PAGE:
To set the scene, it was 2 minutes before staff meeting. I was at my desk in the front office. My volunteer was standing behind me at the filing cabinet. I was speaking on the phone with a client when a coworker stepped into my office and started a lengthy conversation with the volunteer loudly enough that I couldn’t hear my own conversation on the phone anymore. I turned around and signalled for them to quiet down.

This already is bad enough. Shouldn’t it be understood that if you’re entering someone’s office and they’re on the phone, you should speak quietly to avoid disrupting their conversation? But that’s not even what sent me into a murderous rage. It gets better (meaning, worse). After I hung up, this exchange followed:

Volunteer: Sorry we were loud.

Co-worker: I’m not sorry.

Me: (Pause in shock) Maybe you should be.

Co-worker: I know I should be, but I’m not. I just feel like being bad today.

Really?! Really. Is this how we are treating each other now? Is this what the progress of civilization looks and sounds like? Because if it is, then I want absolutely no part of it. If we can’t treat each other with mutual respect and consideration and extend the most basic manners to one another, then I see little hope for this world to ever achieve a state of peace and harmony.

Please, folks, can we try to be a little kinder to each other? It takes so little effort, and really makes such a big difference. Please?

The Unspeakable Unfairness of Life

In the last month, I have been reminded time and again of the unspeakable unfairness of life as the grief of others has skirted me, overwhelmingly reminding me of the universe’s limitless capacity to inflict pain on those within it.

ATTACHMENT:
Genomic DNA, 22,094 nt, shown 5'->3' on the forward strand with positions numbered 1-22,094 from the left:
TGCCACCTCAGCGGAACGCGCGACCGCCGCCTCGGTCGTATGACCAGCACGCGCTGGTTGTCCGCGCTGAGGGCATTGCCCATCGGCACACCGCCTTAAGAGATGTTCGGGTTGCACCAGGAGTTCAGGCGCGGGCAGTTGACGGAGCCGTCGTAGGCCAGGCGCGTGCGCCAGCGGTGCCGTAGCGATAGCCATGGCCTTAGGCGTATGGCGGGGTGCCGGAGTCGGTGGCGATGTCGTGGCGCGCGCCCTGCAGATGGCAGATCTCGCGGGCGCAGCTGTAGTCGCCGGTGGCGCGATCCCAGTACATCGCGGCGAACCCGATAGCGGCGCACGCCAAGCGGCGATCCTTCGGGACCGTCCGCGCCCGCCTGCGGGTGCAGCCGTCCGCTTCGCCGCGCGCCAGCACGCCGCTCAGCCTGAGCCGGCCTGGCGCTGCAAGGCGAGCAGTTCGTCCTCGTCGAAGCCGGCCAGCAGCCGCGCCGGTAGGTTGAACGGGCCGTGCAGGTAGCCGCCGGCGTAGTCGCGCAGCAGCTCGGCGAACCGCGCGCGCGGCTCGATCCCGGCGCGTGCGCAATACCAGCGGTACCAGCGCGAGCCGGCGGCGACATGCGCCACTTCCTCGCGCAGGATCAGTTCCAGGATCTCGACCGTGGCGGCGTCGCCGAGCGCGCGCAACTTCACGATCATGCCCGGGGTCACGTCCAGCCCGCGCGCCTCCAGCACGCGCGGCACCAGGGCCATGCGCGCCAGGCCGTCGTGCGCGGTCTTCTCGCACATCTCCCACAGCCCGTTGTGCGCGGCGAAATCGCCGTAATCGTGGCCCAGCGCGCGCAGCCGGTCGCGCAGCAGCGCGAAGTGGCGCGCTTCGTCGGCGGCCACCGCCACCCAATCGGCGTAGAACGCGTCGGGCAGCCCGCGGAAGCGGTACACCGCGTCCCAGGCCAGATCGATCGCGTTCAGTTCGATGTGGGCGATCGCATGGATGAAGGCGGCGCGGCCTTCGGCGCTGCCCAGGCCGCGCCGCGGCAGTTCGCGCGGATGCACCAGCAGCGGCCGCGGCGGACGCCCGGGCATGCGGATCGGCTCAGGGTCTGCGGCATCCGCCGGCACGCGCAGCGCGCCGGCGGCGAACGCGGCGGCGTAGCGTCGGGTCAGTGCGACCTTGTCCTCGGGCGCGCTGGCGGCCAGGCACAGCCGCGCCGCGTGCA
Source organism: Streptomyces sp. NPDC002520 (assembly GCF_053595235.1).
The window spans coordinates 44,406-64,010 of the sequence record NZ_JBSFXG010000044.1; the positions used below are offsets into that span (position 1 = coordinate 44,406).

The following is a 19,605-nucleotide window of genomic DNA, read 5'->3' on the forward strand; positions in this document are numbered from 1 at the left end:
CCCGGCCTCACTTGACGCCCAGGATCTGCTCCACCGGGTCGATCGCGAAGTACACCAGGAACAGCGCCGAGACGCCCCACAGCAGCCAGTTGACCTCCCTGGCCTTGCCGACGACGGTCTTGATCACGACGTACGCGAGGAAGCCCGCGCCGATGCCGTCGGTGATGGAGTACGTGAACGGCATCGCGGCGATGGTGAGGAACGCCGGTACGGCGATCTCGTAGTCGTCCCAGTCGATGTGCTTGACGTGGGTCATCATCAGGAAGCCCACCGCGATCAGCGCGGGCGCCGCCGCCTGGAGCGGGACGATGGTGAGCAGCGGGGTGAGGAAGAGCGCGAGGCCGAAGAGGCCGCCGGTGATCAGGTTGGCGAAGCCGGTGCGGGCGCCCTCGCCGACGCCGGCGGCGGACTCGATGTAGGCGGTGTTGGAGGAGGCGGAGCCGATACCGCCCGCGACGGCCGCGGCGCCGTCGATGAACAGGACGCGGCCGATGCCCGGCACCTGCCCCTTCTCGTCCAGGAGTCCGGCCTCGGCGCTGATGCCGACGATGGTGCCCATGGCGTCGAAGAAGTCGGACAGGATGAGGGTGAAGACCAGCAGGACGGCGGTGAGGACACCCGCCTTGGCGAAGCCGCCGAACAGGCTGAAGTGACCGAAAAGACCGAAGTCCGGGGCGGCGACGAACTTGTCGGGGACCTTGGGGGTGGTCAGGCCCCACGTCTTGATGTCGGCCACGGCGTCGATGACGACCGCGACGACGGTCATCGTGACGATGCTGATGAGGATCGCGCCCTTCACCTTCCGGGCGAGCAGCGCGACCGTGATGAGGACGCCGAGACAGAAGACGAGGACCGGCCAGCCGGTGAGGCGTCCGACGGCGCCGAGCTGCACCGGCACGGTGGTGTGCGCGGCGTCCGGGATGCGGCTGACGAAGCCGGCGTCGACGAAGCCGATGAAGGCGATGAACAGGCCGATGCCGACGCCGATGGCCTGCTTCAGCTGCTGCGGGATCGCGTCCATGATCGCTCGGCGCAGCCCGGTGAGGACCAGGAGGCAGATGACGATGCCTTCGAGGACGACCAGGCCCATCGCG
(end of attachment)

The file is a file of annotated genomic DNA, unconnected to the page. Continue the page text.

It began with JH, initials representing two people. First, a sad man who died alone in his apartment following a lifetime of battling addictions and depression, destroying countless relationships along the way. Second, his grieving son, mourning the loss of a relationship he never had, yet identifying so strongly with his genetic heritage that he began resigning himself to following in his father’s footsteps, slipping increasingly into his own addiction and isolation. Two generations directly impacted by our society’s inability (or unwillingness) to step up and take responsibility for supporting those who need a stronger, more proactive approach than just a paycheque and a handshake. Two generations directly impacted by our inability (or unwillingess) to protect children from growing up in homes where they are hurt instead of loved.

Next, JB. A beautiful and shy two year old boy who loved to sit in the pink fuzzy chair at my workplace’s childcare centre, who mischievously enjoyed pressing the tap on the water cooler until water spilled over the catch tray and onto the carpet, who grinned his widest grin as we spun him around in a tall office chair. His mother had recently finally decided to leave her abusive husband and was just starting to feel that her life had sunnier days ahead when suddenly JB became sick and died in hospital three days later. Just three days for her only son to go from a sniffly nose to a coffin.

Finally, OW. A healthy five year old girl who fell sick just before Christmas, went to sleep on Christmas Day and never woke up. Today, her visitation, with a special request to wear our most colourful, sparkliest clothing. As I approached her mother in her glittery purple dress and frilly headband, we fell into each other’s arms, sobbing. I told her she was beautiful, her most sparkliest self. She sobbed in reply, “I did my best for her.”

Helen Keller once said “Although the world is full of suffering, it is also full of the overcoming of it.” It’s true. I am constantly amazed by the overcoming of pain and the strength of those around me, but right now I don’t understand why there has to be so much pain in the world. We are a species that can fly to the moon, that has devised ways to kill millions of people in the blink of an eye, and invented technology that puts the furthest corners of the world within reach of each other. Why aren’t we able to prevent the deaths of our healthy children? Why aren’t we able to protect innocent souls from abuse? Why can’t we commit to helping those struggling with mental health issues? I just don’t understand.